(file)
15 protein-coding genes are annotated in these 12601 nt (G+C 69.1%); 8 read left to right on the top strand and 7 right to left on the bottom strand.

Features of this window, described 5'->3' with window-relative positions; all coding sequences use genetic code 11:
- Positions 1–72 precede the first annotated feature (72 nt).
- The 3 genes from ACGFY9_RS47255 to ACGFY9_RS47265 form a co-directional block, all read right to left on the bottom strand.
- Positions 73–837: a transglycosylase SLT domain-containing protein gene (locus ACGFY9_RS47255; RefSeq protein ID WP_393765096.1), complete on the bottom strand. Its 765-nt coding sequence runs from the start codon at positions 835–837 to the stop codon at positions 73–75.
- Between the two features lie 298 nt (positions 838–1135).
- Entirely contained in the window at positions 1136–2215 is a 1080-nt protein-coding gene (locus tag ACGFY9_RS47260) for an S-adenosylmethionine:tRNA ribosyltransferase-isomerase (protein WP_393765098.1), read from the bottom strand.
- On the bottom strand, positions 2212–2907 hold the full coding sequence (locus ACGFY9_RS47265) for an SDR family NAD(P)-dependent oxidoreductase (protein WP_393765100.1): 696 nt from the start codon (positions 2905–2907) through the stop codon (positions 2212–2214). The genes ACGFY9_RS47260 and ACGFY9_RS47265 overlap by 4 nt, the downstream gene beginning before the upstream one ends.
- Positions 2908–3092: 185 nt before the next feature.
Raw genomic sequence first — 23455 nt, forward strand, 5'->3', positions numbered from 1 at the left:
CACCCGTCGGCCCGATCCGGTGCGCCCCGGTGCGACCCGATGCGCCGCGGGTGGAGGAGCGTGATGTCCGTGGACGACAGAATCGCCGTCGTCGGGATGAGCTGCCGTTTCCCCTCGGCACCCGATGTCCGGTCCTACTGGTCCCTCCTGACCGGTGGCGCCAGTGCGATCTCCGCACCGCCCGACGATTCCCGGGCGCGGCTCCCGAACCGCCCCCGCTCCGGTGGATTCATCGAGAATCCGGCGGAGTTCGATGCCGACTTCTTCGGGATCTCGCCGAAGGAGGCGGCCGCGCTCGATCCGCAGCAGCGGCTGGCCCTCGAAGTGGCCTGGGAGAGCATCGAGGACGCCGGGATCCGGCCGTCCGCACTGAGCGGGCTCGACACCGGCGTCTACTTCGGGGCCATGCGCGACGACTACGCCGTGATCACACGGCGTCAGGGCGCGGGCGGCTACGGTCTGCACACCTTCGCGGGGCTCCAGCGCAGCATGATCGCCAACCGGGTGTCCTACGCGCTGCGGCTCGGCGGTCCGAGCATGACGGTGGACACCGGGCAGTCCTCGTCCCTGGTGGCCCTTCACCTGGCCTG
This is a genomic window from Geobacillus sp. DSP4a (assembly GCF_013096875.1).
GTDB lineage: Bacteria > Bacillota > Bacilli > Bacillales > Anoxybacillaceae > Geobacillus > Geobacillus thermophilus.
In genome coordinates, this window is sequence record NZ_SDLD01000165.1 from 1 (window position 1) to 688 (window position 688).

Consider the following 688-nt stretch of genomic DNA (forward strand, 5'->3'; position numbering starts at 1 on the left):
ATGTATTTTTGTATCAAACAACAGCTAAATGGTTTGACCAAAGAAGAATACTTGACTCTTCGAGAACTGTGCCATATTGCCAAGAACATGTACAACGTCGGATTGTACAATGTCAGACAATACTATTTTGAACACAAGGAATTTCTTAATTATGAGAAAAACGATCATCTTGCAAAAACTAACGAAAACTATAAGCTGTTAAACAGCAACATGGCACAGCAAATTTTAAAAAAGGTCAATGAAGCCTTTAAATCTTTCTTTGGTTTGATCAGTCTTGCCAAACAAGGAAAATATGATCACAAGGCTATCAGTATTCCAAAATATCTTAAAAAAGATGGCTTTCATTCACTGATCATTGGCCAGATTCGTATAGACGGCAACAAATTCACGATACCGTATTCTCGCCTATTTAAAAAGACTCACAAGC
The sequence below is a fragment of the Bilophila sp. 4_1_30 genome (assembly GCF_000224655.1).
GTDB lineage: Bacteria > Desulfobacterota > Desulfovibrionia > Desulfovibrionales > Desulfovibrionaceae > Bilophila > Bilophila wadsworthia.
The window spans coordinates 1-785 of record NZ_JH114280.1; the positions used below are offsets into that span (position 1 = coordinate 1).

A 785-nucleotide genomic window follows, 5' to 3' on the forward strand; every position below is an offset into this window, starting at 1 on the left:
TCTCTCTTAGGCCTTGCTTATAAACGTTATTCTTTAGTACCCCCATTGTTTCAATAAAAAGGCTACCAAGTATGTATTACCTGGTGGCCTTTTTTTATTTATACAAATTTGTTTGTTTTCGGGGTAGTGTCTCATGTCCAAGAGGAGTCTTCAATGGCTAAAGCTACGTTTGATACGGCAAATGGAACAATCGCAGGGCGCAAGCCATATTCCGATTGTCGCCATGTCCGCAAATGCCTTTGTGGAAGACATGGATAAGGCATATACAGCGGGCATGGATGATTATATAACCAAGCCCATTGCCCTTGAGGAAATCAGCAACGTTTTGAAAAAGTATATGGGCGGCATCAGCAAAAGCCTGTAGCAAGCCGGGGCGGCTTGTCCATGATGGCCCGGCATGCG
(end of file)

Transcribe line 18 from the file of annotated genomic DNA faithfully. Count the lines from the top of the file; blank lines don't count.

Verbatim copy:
GTDB lineage: Bacteria > Desulfobacterota > Desulfovibrionia > Desulfovibrionales > Desulfovibrionaceae > Bilophila > Bilophila wadsworthia.